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Assessing China’s Economic and Political Power Play

dc.contributor.advisor Malesky, Edmund Wang, Yuelin 2023-03-28T21:51:31Z 2023-03-28T21:51:31Z 2022
dc.description.abstract <p>How effectively has China utilized its economic power to gain political support worldwide? This paper aims to answer this question, which is vital to understanding the new dynamics of the international order, through a more appropriate quantitative analysis. To this end, it first discusses why the United Nations General Assembly (UNGA) Voting Data, which is commonly used to measure a country's foreign policy alignment, is a relatively ineffective method. Thereafter, it proposes a new set of measurements that better represent China's core political intentions under its overseas economic efforts: other countries' support for China's sovereign standing and China-built new international institutions. I also argue that different types of economic interactions may influence other countries' political support for China in varying patterns. By creating novel datasets to measure other countries' alignment with China on Hong Kong, Xinjiang, and the Belt and Road Initiative (BRI), I find that China has partly translated its economic power into its global political influence with different mechanisms. First, countries that receive more aid from China are more inclined to align with China's sovereign standings. Second, countries that trade more with China are more likely to show explicit political support for China-built new institutions. These findings advance our understanding of China's economic power and the complex interaction between global politics and economy.</p>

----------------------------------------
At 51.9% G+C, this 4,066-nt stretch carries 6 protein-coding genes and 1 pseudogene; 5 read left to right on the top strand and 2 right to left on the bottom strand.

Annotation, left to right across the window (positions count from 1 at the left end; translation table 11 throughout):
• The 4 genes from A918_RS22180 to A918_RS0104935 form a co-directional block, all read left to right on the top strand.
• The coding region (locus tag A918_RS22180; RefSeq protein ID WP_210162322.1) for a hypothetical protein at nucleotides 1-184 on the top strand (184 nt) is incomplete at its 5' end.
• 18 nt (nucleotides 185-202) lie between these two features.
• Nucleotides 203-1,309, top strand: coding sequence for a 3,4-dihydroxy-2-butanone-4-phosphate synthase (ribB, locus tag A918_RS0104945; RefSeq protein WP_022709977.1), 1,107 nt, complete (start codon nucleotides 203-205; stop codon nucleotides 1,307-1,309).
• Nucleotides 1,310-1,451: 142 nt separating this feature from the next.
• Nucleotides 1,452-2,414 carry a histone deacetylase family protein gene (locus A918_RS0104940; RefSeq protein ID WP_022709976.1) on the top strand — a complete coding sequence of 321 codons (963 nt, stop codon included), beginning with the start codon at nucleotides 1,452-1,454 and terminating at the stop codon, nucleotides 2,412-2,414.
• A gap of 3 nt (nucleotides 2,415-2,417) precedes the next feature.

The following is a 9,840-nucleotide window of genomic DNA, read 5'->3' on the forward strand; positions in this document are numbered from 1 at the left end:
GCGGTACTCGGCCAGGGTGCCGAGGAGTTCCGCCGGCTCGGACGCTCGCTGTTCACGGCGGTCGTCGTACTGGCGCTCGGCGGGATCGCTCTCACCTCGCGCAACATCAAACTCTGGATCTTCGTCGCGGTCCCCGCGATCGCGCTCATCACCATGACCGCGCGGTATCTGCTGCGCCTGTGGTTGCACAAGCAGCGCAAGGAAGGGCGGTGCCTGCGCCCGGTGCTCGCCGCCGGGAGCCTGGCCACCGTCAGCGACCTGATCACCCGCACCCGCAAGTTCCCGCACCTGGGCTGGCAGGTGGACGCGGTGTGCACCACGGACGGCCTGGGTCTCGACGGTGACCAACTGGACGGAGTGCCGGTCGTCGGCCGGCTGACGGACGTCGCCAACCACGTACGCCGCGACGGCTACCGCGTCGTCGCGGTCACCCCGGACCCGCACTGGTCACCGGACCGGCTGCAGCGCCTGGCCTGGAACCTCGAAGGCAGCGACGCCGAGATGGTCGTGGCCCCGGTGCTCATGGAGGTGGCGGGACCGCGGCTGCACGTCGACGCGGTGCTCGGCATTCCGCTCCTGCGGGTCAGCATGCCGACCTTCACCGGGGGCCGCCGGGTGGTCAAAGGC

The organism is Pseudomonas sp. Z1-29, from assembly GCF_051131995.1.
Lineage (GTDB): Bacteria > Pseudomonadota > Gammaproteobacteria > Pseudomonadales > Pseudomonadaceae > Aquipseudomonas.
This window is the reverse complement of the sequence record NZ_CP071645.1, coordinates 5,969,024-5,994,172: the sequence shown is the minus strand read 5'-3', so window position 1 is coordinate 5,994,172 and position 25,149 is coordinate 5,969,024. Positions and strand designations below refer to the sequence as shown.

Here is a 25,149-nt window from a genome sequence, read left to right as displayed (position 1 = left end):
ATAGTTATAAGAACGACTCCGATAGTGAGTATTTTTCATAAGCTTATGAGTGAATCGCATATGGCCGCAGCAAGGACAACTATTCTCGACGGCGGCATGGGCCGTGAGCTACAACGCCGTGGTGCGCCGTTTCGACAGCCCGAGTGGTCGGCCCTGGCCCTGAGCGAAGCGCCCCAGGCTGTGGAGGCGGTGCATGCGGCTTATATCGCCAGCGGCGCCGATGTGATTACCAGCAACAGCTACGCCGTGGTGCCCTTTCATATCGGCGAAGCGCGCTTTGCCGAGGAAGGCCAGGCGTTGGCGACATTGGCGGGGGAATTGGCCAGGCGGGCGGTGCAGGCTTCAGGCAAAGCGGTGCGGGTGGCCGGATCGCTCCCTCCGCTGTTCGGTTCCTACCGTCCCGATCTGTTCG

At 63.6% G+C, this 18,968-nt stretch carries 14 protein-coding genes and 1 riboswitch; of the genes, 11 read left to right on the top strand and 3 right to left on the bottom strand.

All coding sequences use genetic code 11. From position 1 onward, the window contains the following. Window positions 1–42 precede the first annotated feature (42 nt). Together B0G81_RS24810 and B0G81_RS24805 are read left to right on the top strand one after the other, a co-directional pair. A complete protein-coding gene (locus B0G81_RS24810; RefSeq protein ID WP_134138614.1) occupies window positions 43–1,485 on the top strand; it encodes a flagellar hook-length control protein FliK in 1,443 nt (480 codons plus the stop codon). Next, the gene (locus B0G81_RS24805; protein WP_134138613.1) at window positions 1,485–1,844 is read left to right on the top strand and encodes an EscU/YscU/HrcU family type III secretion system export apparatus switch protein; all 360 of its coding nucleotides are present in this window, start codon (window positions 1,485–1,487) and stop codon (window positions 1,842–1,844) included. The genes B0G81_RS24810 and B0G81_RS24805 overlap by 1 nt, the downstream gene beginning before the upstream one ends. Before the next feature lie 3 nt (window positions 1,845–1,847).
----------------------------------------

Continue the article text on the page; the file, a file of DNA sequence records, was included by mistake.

dc.subject Political science
dc.subject Aid and Foreign Policy
dc.subject Chinese Foreign Policy
dc.subject Trade Dependence and Foreign Policy
dc.subject UNGA Voting
dc.title Assessing China’s Economic and Political Power Play
dc.type Master's thesis
dc.department Political Science

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